Peter Wilkinson, Seafarers UK

The chair of the maritime charity cut its trustees and administration costs. Interview by Claire Twyman

Peter Wilkinson
Peter Wilkinson

Peter Wilkinson, who became chair of the maritime charity Seafarers UK in September, knows a thing or two about running a tight ship. He is a former Royal Marine and says his priority is making sure donors' money is spent as effectively as possible.

"People want to see as much of their donation as possible going to the cause, whether they donate £1 or £1m," he says. "This is why it is a priority to drive administration costs down."

The charity, an umbrella organisation that gives grants to maritime charities, has cut its costs in part by reducing the number of trustees on its board. "It is a priority to make sure that trustees are employed appropriately," he says. "We now have the right people in the right positions."

He has also introduced a fixed-term, five-year contract for trustees, which he hopes will ensure stability.

One of Wilkinson's main aims since becoming chair has been to reduce the charity's use of its reserves and encourage it to generate more of its own funding. The organisation has had reserves since 1917, he says, but needs to be less reliant on them.

He says Seafarers UK has £2.5m available to give out every year in grants, but receives applications for about £5m in funding every year.

The charity is attempting to make up the difference with a new, one-year fundraising campaign, launched by the Duke of Edinburgh at Buckingham Palace last month, which it is hoped will raise £2m. This publicity is sure to help, says Wilkinson, as will the fact that Prince Philip has been president of the charity since 1979.

We are lucky to have him on board," says Wilkinson. "It is important to have a figurehead with a national reputation. We do not want somebody who is just a name on a letterhead, as previous celebrities have been."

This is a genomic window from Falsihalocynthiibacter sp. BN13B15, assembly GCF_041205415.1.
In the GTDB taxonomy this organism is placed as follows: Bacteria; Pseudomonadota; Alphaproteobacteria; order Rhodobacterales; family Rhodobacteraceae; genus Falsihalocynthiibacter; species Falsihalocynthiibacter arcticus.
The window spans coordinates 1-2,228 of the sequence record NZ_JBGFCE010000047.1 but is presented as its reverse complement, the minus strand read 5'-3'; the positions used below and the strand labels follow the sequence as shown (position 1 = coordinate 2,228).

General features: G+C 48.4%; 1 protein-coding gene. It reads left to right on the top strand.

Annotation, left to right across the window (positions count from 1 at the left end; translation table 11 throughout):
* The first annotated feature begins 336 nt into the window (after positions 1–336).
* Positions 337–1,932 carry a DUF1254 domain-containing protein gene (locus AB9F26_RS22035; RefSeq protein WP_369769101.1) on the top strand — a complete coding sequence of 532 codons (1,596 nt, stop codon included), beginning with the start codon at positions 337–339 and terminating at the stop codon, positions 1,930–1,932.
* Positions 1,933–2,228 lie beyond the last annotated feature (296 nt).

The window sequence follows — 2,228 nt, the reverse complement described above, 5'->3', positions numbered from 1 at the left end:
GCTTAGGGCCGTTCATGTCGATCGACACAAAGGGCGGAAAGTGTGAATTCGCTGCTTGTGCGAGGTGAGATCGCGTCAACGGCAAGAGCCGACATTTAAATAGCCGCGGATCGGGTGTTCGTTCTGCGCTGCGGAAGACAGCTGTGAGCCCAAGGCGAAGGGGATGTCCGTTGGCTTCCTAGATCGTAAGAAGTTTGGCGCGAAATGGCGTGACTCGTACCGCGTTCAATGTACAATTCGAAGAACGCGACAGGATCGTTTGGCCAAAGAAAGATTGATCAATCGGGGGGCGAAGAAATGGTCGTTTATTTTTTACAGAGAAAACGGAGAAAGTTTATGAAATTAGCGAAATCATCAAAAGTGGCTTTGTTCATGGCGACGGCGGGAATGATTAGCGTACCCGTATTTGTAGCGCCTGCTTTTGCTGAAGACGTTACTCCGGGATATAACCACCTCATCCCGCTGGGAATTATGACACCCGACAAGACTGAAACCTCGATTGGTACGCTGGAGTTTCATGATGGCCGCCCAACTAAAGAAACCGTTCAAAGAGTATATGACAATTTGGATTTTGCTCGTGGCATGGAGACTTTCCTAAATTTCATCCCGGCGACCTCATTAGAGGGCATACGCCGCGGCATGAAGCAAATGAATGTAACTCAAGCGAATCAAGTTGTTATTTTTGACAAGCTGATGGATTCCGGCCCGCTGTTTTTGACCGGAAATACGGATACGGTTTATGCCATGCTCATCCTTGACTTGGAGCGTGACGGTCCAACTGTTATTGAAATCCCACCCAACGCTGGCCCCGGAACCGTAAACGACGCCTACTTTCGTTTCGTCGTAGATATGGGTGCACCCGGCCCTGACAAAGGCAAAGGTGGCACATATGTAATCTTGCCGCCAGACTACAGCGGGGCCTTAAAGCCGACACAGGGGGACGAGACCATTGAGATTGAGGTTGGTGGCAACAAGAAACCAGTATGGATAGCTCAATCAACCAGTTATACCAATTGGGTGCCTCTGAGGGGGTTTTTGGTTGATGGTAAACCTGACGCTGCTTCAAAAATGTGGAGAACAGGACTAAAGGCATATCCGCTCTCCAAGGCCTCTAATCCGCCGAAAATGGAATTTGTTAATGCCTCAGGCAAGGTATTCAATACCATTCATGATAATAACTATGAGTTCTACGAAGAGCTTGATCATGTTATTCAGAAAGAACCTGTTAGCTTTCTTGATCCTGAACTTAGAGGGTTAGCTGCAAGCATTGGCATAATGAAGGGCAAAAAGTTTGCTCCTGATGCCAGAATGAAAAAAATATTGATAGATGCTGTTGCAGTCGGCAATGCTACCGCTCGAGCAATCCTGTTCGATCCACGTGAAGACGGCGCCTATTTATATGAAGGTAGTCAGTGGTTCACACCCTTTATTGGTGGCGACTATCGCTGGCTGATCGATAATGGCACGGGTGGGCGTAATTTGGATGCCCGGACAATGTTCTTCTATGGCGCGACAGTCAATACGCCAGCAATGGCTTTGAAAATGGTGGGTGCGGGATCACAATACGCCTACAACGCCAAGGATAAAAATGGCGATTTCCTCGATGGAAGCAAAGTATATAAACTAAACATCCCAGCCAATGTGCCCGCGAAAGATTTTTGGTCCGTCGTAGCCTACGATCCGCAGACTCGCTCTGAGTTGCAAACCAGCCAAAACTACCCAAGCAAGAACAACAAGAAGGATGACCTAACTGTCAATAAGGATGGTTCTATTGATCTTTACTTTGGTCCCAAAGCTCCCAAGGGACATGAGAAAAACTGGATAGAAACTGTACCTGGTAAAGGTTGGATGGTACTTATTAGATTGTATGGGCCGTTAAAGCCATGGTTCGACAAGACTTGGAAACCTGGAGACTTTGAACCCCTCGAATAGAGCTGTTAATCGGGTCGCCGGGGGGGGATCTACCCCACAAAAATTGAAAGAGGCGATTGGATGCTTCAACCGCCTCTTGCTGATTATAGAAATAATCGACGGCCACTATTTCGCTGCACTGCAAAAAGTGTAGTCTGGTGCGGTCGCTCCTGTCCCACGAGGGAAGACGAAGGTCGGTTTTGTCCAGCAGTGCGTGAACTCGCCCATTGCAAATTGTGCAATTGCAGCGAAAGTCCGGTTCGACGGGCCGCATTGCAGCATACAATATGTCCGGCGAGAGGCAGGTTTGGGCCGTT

The charity has also taken on a fundraising trustee who will promote its cause through social media. The charity plans to shoot video recordings of interviews with senior staff in the hope that the media will publish them on their websites.

Wilkinson says the charity will also carry on raising funds by working with its various partners.

"We visit the Royal Edinburgh Military Tattoo each year, and Fuller's brewery sells Seafarers Ale, from which we receive some profit," he says. "We are also looking to increase corporate sponsorship in 2012."

Wilkinson is keen to stress that Seafarers UK does not receive any government funding, and points out that this is the case for the majority of charities. He warns, however, that the loss of government grants to those charities that are publicly funded will make life more difficult for those that are not. "If grants are withdrawn, charities that do not get government funding might not be able to make up for the shortfall caused by cuts to those that do," he says.

Wilkinson sees Seafarers UK as the perfect example of what the government is expecting from its big society agenda. "We have been holding coffee mornings and bring-and-buy sales for years," he says. "In a way, we are the pathfinders for the big society."

He is not, however, a cheerleader for the government's agenda. "The fact that the government has talked about the importance of charities so much will make it very difficult for it to break bad news to the sector," he adds.

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